The day after asking the University of Louisville to strip his name from its records over concerns about the athletic department's hiring practices and its failure to acknowledge former Black players, '60s-era men's basketball star Butch Beard met Thursday with university president Neeli Bendapudi for what he termed a "nice" conversation.
"I think there were a number of issues that were brought up that she's more aware of now than she was," Beard said, as reported by ESPN.
Still, Beard said he wants his name removed "until I see change."
In a letter to Bendapudi on Wednesday, the former Louisville standout and NBA All-Star and champion said the school needed more Black coaches to serve as role models for its student-athletes.
"The university has been remiss and negligent in its hiring practices within the athletic department," Beard, a former college and NBA head coach, wrote in the letter obtained by ESPN. "No black role models exist for the student athletes playing men's basketball or football. You may think assistant coaches in these sports are sufficient. They are not. Players need and want head coaches to confide in on real life issues on and off the court. Respect comes from the top: the head coach.
"I speak from the experience I have had as that role model at two HBCU schools. I saw first generation black kids attend college and witnessed the type of guidance that's necessary. Not every black kid playing a sport has the promise or should have the promise of going professional. Many times this is the false narrative when the real goal should be getting an education. Without relatable guidance from a person who looks like you and has traveled this road, this imperative can be lost."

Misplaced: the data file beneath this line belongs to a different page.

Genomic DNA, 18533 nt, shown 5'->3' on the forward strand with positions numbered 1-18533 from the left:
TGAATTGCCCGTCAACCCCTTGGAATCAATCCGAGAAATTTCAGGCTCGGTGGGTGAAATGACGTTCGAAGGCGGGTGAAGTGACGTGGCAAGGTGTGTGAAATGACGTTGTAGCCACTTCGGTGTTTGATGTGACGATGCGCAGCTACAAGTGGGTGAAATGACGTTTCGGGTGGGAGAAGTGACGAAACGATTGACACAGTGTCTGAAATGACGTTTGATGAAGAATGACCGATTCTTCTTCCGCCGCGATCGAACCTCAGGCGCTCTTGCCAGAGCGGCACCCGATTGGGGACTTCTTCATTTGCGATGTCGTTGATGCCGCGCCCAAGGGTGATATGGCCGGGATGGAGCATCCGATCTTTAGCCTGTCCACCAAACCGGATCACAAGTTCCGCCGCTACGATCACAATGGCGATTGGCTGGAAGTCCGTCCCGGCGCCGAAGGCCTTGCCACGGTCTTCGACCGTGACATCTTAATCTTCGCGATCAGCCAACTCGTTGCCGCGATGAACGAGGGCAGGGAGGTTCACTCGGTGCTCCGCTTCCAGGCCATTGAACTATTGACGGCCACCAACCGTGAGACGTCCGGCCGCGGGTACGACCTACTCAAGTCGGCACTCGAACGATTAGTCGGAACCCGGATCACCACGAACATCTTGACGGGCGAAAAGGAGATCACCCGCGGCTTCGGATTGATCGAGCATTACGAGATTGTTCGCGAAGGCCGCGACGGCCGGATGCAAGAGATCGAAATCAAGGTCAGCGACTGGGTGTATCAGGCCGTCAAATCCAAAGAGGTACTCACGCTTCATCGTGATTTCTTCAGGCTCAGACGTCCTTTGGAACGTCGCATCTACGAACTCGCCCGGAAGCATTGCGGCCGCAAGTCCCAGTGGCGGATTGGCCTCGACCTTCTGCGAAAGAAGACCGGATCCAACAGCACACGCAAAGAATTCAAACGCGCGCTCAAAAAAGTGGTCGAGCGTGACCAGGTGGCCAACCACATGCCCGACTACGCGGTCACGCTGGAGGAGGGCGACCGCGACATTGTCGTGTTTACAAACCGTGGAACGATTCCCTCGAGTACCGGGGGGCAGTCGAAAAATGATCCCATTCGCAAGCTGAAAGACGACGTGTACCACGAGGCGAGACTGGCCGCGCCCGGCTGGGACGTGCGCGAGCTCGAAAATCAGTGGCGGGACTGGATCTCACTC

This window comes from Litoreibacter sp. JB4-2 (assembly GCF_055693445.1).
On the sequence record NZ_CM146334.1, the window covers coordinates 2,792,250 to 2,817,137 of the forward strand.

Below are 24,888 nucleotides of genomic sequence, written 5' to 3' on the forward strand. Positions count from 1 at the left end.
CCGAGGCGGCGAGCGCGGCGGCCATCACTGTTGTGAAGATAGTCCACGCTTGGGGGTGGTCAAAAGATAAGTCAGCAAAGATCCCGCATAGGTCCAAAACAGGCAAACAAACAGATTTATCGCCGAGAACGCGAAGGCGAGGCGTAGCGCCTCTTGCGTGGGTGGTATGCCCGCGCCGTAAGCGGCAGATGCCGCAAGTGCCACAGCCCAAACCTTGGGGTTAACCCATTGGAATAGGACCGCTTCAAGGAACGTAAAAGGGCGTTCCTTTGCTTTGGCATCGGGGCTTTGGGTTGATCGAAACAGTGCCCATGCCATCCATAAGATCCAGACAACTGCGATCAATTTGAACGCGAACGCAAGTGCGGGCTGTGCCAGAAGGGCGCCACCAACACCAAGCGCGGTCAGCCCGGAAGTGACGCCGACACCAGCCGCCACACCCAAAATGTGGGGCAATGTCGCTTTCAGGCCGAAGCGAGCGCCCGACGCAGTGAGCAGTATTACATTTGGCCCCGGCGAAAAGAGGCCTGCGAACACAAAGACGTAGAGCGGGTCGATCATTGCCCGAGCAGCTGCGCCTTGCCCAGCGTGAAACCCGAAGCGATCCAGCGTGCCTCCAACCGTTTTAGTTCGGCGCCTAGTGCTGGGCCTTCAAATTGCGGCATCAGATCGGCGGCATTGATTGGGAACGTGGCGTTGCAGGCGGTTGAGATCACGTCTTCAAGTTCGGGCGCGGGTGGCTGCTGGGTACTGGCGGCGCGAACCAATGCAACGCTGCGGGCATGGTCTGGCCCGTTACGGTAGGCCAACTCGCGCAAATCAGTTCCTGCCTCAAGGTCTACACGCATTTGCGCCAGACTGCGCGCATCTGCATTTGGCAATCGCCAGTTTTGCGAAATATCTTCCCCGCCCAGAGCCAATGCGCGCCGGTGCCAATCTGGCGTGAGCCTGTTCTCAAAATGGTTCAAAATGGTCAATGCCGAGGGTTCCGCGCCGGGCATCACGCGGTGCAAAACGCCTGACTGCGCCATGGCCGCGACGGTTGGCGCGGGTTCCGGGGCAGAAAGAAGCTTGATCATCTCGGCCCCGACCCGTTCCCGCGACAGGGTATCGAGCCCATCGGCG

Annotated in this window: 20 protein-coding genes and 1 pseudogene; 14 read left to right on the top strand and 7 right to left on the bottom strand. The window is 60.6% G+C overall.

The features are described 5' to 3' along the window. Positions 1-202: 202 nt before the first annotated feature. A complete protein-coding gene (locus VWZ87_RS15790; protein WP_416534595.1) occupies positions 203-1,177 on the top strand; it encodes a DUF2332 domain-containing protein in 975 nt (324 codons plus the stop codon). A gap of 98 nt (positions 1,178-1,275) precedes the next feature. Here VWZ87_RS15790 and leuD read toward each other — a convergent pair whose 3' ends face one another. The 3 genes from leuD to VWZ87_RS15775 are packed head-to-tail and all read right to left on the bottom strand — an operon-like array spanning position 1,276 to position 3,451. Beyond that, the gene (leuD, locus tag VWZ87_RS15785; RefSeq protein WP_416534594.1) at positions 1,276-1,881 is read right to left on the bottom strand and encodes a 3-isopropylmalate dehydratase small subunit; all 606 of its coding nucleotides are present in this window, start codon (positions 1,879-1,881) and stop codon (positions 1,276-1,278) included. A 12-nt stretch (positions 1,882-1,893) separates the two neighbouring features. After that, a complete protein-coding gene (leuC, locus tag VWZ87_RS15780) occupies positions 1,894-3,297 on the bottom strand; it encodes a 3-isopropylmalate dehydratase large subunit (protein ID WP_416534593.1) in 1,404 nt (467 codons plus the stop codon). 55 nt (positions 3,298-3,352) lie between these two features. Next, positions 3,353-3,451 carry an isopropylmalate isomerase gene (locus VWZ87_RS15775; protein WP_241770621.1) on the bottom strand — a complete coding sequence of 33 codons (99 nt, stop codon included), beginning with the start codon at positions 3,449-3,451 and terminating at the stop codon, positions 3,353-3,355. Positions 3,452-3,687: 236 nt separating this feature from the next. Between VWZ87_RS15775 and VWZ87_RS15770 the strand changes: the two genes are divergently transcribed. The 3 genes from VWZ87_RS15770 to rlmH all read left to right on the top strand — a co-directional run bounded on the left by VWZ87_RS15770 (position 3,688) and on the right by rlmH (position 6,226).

Both Charlie Strong and Ron Cooper have been Black head coaches for Louisville's football program. Chris Mack is the third head coach in the men's basketball program since Denny Crum was hired in 1971. All three have been white.
Beard, who coached the New Jersey Nets from 2004 to 2006 and had stints as a head coach at Howard and Morgan State, told ESPN his concerns about the school's hiring practices extend beyond the major sports on campus. Beard, 73, said he hopes Louisville's leadership will make a stronger effort to diversify its hiring pools as more jobs open up at the school in the future.
"I want them to get to know some Black people," Beard told ESPN. "Whether they hire them or not, get to know them."
"I deeply appreciate the heartfelt letter from Mr. Beard," Bendapudi said in a statement released prior to her conversation with Beard on Thursday. "He is a Cardinal legend and will always be remembered for his many accomplishments on the court and in the classroom. Mr. Beard rightly points out that in the past, the university may not have always lived up to its responsibility to provide an equal opportunity to Black candidates seeking jobs at the highest levels of our athletic department.
"I can say with total confidence that [athletic director Vince Tyra] and I are committed to changing that narrative. Our goal is for the University of Louisville to achieve its full potential as an antiracist university. That means that no job candidate should ever have an advantage (or disadvantage) during the hiring process based on their race."
Another complaint included in Beard's letter centered on what he called the school's failure to properly acknowledge former star Wes Unseld, Beard's roommate during their time at Louisville in the 1960s when they were two of the first African-American players in school history. His letter said the school had done a disservice to its Black athletes by not doing more to highlight some of the program's Black pioneers.